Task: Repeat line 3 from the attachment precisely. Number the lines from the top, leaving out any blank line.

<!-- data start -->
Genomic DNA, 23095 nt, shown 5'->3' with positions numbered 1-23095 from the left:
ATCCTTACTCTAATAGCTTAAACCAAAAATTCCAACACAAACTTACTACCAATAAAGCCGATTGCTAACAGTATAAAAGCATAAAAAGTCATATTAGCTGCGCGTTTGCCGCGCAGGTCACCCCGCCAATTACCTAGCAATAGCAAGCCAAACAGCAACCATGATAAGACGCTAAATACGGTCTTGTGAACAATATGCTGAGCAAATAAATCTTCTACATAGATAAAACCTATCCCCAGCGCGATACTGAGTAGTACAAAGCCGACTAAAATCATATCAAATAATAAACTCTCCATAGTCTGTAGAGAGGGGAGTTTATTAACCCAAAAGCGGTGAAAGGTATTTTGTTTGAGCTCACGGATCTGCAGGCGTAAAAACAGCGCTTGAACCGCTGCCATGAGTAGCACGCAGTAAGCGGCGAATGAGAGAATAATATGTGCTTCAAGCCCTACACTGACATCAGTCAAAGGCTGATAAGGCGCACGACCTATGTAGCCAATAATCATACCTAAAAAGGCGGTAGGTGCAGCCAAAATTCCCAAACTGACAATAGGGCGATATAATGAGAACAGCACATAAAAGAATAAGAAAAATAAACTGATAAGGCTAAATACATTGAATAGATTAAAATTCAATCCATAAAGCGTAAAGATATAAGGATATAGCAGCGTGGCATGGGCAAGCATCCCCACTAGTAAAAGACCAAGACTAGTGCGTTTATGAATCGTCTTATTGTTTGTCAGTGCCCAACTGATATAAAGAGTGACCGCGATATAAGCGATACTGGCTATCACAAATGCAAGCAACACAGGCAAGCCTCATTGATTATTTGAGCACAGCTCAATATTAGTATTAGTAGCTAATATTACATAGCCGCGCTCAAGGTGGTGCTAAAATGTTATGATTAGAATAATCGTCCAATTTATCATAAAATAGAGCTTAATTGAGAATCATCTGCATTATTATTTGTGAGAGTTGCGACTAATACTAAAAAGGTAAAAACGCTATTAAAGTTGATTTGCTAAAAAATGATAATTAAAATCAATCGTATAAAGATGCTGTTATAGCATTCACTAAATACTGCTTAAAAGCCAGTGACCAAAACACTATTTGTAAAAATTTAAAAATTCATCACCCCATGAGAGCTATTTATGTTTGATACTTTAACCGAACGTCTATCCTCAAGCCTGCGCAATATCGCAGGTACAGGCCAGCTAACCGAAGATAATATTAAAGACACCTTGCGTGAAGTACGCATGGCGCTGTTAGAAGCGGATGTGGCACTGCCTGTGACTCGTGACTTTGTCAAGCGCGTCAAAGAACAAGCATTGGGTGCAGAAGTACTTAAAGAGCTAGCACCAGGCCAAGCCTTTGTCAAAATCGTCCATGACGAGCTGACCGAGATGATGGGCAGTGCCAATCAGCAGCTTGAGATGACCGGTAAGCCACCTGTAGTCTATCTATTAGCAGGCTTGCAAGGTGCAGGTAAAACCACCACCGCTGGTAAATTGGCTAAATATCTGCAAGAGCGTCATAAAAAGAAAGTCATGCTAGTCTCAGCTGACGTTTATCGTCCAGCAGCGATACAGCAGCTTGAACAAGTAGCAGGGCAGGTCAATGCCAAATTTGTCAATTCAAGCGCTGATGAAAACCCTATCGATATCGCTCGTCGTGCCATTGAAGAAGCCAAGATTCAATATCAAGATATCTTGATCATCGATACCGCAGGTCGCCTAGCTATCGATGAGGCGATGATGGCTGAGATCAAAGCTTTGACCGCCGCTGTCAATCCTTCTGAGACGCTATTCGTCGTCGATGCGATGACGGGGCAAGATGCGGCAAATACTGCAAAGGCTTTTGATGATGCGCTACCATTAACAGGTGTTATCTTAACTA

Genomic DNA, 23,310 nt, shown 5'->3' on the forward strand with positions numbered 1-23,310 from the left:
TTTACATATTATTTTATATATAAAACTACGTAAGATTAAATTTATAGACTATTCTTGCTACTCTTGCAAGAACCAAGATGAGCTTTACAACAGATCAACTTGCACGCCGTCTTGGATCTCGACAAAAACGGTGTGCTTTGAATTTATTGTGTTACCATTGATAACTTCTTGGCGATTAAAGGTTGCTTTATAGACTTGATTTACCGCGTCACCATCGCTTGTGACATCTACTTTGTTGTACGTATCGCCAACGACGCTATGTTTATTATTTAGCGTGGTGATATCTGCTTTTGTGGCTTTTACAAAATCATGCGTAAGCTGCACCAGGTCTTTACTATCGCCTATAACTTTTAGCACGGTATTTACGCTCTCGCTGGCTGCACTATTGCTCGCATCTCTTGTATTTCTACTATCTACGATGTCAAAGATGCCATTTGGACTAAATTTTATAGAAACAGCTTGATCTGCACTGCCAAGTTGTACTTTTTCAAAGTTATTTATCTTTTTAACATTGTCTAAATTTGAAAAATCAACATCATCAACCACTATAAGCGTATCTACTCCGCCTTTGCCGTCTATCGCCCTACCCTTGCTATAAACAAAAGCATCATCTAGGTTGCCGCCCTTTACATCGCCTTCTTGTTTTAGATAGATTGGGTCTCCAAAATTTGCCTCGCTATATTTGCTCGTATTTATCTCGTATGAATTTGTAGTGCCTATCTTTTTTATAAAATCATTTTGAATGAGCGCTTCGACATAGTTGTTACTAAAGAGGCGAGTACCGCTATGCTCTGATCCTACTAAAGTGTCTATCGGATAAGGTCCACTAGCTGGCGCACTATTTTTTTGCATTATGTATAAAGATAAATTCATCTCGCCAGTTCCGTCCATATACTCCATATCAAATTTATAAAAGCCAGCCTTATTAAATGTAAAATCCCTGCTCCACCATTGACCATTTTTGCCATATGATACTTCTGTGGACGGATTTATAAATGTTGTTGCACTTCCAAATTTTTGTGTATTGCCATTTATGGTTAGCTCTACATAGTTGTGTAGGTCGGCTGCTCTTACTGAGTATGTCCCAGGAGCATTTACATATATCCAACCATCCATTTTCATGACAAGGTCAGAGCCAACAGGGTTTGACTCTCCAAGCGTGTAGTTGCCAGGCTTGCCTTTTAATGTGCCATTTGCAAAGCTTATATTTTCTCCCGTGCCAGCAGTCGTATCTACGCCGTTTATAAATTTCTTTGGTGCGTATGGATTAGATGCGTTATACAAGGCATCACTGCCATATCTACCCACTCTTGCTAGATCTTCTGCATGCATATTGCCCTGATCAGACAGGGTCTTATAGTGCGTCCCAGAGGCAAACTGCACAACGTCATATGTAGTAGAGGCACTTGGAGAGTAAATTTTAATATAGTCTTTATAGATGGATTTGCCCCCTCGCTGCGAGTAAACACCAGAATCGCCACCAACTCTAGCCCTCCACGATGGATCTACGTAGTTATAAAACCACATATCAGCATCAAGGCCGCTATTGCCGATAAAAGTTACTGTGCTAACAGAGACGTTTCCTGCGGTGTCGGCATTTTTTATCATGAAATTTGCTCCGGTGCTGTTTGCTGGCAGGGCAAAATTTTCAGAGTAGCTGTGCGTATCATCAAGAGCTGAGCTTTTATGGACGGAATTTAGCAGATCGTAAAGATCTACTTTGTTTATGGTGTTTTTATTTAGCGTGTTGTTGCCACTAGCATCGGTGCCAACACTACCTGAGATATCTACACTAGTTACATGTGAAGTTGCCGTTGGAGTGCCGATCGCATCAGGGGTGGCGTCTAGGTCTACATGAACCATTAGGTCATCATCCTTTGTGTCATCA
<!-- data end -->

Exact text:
Genomic DNA, 23,310 nt, shown 5'->3' on the forward strand with positions numbered 1-23,310 from the left: